Millions of rentals take place across the world every year but when one instance of damage happens, the media treats it as if it is the norm. In fact the reason it makes news is because it happens so rarely.

However, the potential for having damage done in your vacation home is one that concerns owners globally and leads many to add high levels of damage/security bonds to their rentals.

Damage happens

There is no getting away from it – damage will occur at some point. It goes with the territory. Scratches on a table, Crayola marks on the wall, broken dishes and glasses; even damage to furniture. Most of these are minor and can be replaced or repaired at minimal cost but when the cost gets higher you might consider charging your guests.

Before you do, take a moment to put yourself in your guests’ shoes.

They are in a strange environment, and on vacation – two elements that can lead to a higher risk of an accident occurring particularly when children are involved.

It is also extremely rare for damage to occur through anything other than accidental means. Having the place ‘trashed’ by partiers or through negligence happens only from poor screening rather than it being a norm.

So, there is a risk in doing this business and you should expect that some damage may occur during a rental season. How much of the cost you pass onto your guest is your decision, but before you slap a high security deposit on top of your rental rate, think about this quote from customer service guru John di Julius

“Don’t punish 100% of your customers, or potential customers, for what you are afraid 2 percent might try to do”

For those owners who no longer collect, then refund damage deposits, the benefits in doing this are the reduction in hassle, both in administration and in emotional wear and tear.

How to Reduce Risk

It’s not necessary to strip out everything that you think might get damaged – just follow these pointers:

  • Remove any item that has emotional or high value connections and will be badly missed if damaged.
  • Replace any glass top tables (this includes patio tables) with solid topped alternatives.
  • Use non-vinyl mattress protectors on children’s beds.
  • Supply plenty of heat protectors for the kitchen countertops
  • Provide table mats and drinks coasters – if they are there they are more likely to be used.
  • Remove clutter in and around the home
  • Supply enclosed candle holders and ask guests to use them

Excessive cleaning

Your check-out list should cover what you want your guests to do before they leave the property, and it is fair to ask that it is left in a tidy condition, with kitchen counters cleared, fridge emptied and wiped out.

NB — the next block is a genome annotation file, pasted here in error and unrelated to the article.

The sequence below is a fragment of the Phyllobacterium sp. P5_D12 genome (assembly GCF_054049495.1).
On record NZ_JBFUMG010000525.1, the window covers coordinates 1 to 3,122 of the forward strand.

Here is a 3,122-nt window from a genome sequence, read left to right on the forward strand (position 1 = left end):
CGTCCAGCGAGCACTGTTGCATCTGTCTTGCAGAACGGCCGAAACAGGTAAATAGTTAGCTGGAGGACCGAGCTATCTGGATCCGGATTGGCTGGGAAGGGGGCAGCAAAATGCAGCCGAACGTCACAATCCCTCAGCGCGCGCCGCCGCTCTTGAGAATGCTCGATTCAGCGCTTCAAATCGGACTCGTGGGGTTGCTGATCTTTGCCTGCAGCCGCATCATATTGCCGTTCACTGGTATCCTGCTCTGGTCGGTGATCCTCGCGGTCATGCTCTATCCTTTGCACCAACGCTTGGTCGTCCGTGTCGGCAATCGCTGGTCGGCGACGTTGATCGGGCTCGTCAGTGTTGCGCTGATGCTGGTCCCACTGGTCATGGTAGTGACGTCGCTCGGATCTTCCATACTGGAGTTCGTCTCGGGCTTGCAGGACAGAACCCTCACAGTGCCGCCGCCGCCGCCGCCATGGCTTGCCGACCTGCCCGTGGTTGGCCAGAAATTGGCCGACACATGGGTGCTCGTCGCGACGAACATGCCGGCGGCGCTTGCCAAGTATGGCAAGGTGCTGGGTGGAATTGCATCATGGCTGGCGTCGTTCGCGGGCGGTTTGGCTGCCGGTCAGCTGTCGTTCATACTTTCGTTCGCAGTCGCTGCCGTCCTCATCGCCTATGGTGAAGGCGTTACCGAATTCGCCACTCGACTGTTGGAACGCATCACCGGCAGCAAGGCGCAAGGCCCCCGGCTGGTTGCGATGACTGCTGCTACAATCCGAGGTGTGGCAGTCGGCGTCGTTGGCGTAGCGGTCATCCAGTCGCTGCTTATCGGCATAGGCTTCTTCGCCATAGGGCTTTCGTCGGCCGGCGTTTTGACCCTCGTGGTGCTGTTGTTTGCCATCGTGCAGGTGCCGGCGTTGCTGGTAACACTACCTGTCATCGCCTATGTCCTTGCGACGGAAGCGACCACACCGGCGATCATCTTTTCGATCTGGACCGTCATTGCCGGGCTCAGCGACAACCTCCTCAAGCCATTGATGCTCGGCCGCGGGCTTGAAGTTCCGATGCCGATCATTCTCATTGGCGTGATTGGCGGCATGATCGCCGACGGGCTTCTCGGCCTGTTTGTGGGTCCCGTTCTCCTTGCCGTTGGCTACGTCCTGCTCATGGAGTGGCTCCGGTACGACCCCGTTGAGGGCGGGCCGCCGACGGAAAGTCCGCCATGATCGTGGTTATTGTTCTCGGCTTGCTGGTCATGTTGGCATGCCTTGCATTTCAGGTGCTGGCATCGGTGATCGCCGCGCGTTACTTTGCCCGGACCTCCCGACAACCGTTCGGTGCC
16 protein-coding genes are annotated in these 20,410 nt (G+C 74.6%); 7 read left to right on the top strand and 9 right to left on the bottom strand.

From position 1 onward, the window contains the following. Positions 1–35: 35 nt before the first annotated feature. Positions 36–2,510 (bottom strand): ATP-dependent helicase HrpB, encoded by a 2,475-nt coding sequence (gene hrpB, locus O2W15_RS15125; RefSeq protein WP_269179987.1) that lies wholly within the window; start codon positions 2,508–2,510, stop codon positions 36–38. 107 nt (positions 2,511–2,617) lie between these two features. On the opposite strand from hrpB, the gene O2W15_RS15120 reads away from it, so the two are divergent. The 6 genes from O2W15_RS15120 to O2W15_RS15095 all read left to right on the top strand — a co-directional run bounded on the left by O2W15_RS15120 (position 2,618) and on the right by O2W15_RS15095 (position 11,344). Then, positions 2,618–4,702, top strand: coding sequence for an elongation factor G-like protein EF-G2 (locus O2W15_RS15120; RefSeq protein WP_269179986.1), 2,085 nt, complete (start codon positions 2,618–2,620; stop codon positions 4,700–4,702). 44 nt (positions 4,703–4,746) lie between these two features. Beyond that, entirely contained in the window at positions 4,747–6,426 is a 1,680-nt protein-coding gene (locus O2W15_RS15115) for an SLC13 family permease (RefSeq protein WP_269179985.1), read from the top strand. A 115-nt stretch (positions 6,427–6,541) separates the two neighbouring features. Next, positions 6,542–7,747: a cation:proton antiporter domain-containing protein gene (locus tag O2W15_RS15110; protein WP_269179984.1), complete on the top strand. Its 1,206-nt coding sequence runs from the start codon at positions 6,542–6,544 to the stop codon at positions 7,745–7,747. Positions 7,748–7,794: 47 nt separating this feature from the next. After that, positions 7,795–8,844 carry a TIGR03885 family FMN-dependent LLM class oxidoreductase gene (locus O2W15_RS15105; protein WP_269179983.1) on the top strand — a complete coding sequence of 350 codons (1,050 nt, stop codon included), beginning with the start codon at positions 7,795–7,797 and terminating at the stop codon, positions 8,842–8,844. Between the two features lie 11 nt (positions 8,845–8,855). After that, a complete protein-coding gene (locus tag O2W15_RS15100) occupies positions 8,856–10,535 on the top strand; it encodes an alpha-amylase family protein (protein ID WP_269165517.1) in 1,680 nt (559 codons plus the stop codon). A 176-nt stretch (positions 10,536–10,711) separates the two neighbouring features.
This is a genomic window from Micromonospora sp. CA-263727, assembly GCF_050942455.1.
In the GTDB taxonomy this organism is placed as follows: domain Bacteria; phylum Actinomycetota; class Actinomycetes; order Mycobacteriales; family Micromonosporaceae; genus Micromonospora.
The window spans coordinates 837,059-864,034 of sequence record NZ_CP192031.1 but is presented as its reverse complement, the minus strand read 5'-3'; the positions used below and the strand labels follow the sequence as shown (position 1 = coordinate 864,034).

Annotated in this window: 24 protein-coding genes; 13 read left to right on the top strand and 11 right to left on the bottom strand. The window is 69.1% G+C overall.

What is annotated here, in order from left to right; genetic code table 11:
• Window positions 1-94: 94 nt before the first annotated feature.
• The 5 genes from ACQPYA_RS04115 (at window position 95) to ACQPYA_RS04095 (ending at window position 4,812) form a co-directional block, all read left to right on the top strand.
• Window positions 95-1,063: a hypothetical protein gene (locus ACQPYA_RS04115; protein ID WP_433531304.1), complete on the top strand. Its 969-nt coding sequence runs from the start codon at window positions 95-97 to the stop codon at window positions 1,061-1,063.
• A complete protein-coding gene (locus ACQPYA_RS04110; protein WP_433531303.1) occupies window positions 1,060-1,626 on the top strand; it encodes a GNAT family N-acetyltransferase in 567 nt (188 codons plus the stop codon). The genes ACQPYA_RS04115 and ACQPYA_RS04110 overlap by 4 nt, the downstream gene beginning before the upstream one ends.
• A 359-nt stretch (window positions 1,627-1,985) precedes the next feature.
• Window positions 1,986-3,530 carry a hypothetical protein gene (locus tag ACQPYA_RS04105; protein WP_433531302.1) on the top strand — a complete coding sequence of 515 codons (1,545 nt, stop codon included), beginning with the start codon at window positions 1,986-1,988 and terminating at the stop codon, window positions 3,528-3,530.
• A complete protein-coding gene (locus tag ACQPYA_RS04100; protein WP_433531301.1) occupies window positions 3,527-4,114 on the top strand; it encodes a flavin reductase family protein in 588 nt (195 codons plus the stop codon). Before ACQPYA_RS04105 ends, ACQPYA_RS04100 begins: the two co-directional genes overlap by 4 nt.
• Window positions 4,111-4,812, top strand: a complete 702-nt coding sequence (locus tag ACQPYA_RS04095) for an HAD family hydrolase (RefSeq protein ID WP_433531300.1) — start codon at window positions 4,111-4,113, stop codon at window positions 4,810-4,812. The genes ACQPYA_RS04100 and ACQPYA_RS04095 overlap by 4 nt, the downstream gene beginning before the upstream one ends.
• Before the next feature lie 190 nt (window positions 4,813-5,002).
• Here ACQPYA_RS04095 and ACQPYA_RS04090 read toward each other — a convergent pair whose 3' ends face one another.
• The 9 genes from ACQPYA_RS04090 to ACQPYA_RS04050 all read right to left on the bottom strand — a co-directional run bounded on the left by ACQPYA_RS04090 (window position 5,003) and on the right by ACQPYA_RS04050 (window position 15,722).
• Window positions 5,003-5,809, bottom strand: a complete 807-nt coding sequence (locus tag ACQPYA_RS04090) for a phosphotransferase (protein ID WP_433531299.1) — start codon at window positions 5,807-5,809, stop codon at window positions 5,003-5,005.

If the property is left in a condition that requires significantly more time to clean than is normally allowed, then it may be appropriate to make an extra cleaning charge.

When do you make a claim?

Before you start to rent, decide what situation would warrant a claim. Think each one through pragmatically and without emotion (as far as you can).

Put a $$$ value on it. It’s so much easier to make that decision if you know what your own deductible is. Let’s say you can accept a $100 loss then having to pay your cleaner an additional $30 for another hour of cleaning won’t be as hard to swallow. You’ll become more tolerant, and perhaps you won’t accept those guests back again, but you are less likely to get worked up over the crumbs on the floor and the garbage left in the kitchen container.

Most veteran vacation rental owners will tell you they have never made a claim. Where damage has occurred, they have accepted it as a part of doing the business, and moved on. They balance the rare occasion where a guest has disrespected the property against the majority of times when it is left in great condition.

But there may be times when you feel you have to on the burden of repair or replacement to the guests. Maybe it is for damage that you know could have been avoided if more care had been taken, or for cleaning that was clearly more than normal.

In these cases, make sure you have appropriate evidence to back up your claim. The reason for this is there will be pushback, particularly for a cleaning matter. Unless you can show photos of the condition of the property that prompted the claim, you can be sure the guests will strongly defend themselves and make a counter-claim.

Whatever you decide, make your decision quickly particularly if you are holding a damage deposit – within 24 hours of the property being vacated if possible. Leaving it any longer will hold you open to push-back from your guests who may claim that damage was caused by someone other than themselves.

Having said all this, it is worth reiterating that damage rarely happens and your emotional well-being could be better preserved by increasing your tolerance level, accepting the occasional glitch and then moving on.

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